5. A computer-implemented method according to claim 1, wherein the collecting is performed using a centralized monitoring system where monitor application instances may provide their local data for aggregation and checking of specified properties.
6. A computer-implemented method according to claim 1, wherein a rule in the application specification comprises indicia of a violation handler, and each monitor instance invokes the violation handler on its host when the condition of the rule is satisfied on that host.
7. A computer-implemented method according to claim 1, wherein the application specification is written in a specification language, and generating of the monitor comprises passing the application specification to a compiler that is able to compile any arbitrary specification written in the specification language into a corresponding executable application.
8. One or more computer-readable storage memory devices storing information to enable host computers in a cloud computing network to perform a process, wherein the computer-readable storage media is not a signal, wherein host computers of the cloud computing network host arbitrary applications of various users by distributing the arbitrary applications among the host computers, the host computers provided with connectivity by a data network, the process comprising:
executing a plurality of application instances on respective host computers in the cloud computing network, each application instance comprising a copy of a same application program, where users access the application instances on the host computers via the cloud computing network, the cloud computing network providing access to the application instances by the users via the cloud computing network;
executing a plurality of monitor instances, one on each of the host computers hosting the application instances, respectively, wherein on any given of the host computers hosting a given monitor instance and given application instance, the monitor instance monitors effects of execution of the given application instance on the given host computer, each of the monitor instances comprising an instance of a same program compiled from a same specification that describes different types of runtime properties or characteristics of an element and/or aggregations thereof, the element comprising a component of the cloud computing network including the data network and/or the host computers and/or the application program; and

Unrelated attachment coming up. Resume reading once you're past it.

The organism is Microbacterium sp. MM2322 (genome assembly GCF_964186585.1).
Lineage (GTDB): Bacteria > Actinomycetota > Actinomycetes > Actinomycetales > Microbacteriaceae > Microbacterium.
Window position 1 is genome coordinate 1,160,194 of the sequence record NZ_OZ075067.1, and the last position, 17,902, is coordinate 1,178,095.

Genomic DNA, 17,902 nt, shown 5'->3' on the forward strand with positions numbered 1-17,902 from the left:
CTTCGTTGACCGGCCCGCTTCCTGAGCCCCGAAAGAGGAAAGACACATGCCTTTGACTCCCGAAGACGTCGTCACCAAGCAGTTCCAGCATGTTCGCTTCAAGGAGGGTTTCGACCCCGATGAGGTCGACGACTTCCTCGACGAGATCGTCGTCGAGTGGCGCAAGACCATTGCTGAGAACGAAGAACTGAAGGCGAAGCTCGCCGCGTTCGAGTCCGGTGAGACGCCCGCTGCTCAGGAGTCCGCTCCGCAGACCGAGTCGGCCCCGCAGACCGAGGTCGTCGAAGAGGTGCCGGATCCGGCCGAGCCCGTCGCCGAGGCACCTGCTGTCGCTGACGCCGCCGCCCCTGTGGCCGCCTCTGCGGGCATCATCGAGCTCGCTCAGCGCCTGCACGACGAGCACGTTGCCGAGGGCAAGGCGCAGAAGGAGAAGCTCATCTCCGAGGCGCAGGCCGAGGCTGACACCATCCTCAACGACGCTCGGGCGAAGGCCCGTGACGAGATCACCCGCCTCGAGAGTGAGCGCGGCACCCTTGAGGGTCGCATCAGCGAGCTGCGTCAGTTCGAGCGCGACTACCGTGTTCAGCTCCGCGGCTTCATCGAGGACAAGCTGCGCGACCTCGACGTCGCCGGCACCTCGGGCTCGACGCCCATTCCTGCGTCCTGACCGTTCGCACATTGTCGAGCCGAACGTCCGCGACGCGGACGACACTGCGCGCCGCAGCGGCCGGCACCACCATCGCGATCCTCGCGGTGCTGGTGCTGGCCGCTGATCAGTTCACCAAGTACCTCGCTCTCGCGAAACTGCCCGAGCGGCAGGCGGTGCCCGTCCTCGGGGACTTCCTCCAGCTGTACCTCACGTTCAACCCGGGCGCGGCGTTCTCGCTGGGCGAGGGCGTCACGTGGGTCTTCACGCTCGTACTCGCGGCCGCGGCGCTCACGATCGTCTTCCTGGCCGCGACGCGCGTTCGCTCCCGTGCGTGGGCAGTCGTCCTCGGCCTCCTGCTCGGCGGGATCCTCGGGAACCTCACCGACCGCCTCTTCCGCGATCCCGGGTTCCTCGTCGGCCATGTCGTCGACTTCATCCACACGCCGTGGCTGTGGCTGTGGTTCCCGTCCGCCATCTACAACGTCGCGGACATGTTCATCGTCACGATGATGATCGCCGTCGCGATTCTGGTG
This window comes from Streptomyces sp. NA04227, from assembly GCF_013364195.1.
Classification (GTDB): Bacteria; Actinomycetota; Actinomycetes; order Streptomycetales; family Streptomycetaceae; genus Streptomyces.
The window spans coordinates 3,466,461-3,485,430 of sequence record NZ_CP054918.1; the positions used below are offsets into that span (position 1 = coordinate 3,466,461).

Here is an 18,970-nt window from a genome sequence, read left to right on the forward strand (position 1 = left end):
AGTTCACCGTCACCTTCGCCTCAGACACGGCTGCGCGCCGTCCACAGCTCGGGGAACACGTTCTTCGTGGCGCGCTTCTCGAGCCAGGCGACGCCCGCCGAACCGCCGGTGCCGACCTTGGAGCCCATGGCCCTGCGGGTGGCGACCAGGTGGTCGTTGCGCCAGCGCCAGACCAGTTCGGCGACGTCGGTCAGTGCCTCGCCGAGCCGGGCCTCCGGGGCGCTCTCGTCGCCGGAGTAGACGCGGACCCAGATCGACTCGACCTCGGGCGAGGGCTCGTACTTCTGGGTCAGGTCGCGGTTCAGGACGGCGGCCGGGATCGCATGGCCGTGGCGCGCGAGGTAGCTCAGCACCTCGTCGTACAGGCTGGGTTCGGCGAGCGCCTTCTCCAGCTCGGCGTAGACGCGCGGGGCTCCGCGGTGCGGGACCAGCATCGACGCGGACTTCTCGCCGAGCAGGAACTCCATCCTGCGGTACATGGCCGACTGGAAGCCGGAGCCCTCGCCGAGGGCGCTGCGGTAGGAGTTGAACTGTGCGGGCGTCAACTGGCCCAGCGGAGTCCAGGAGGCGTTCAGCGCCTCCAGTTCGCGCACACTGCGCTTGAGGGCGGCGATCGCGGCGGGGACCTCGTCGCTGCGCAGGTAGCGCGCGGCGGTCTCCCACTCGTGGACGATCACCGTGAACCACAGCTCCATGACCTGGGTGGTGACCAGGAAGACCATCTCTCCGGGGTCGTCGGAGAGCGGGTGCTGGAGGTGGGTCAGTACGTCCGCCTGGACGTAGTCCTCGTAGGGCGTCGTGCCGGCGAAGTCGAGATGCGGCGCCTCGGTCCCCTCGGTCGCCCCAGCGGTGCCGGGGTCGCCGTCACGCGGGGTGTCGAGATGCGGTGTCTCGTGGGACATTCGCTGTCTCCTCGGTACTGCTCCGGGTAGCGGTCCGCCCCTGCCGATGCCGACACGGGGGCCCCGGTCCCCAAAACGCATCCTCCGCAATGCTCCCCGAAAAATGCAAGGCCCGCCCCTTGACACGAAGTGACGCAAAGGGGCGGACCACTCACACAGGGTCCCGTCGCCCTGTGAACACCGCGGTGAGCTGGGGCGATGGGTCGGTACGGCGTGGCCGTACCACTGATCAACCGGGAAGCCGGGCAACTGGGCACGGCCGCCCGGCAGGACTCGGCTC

obtaining, by the application monitor instances, values of the properties and characteristics, and transmitting indicia of the values.
9. One or more computer-readable storage memory devices according to claim 8, wherein a plurality of monitor instances corresponding to all or the subset of the executing application instances obtain values of an aggregate property on the host computers where they are executing, and monitor instances in the plurality form a peer-to-peer network where each monitor instance is able to communicate with other monitor instances and using the peer-to-peer network to forward the values to a particular monitor instance.
10. One or more computer-readable storage memory devices according to claim 9, wherein the particular monitor instance receives the forwarded values and repeatedly computes an aggregate value of the forwarded values, and wherein the specification further comprises a rule comprising a condition that includes the aggregate property, and the particular monitor instance monitors the rule by repeatedly checking whether the condition is met based on the computed aggregate values.